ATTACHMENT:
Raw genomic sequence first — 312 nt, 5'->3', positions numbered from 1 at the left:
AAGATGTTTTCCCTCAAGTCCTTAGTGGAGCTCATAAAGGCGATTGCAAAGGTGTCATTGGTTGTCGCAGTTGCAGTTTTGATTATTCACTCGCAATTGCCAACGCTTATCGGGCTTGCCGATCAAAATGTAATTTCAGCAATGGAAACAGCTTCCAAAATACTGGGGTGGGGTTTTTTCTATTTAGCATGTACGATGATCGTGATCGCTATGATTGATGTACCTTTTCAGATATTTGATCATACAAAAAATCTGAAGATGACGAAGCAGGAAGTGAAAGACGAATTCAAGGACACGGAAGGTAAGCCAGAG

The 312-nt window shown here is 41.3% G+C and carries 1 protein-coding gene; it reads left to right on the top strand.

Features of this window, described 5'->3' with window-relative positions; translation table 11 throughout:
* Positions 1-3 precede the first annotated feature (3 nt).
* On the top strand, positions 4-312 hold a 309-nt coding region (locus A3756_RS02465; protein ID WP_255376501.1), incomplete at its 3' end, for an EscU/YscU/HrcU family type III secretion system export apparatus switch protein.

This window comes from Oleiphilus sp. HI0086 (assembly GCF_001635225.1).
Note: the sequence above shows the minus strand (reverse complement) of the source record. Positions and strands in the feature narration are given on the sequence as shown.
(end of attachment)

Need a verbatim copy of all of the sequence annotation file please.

Raw genomic sequence first — 312 nt, 5'->3', positions numbered from 1 at the left:
AAGATGTTTTCCCTCAAGTCCTTAGTGGAGCTCATAAAGGCGATTGCAAAGGTGTCATTGGTTGTCGCAGTTGCAGTTTTGATTATTCACTCGCAATTGCCAACGCTTATCGGGCTTGCCGATCAAAATGTAATTTCAGCAATGGAAACAGCTTCCAAAATACTGGGGTGGGGTTTTTTCTATTTAGCATGTACGATGATCGTGATCGCTATGATTGATGTACCTTTTCAGATATTTGATCATACAAAAAATCTGAAGATGACGAAGCAGGAAGTGAAAGACGAATTCAAGGACACGGAAGGTAAGCCAGAG

The 312-nt window shown here is 41.3% G+C and carries 1 protein-coding gene; it reads left to right on the top strand.

Features of this window, described 5'->3' with window-relative positions; translation table 11 throughout:
* Positions 1-3 precede the first annotated feature (3 nt).
* On the top strand, positions 4-312 hold a 309-nt coding region (locus A3756_RS02465; protein ID WP_255376501.1), incomplete at its 3' end, for an EscU/YscU/HrcU family type III secretion system export apparatus switch protein.

This window comes from Oleiphilus sp. HI0086 (assembly GCF_001635225.1).
Note: the sequence above shows the minus strand (reverse complement) of the source record. Positions and strands in the feature narration are given on the sequence as shown.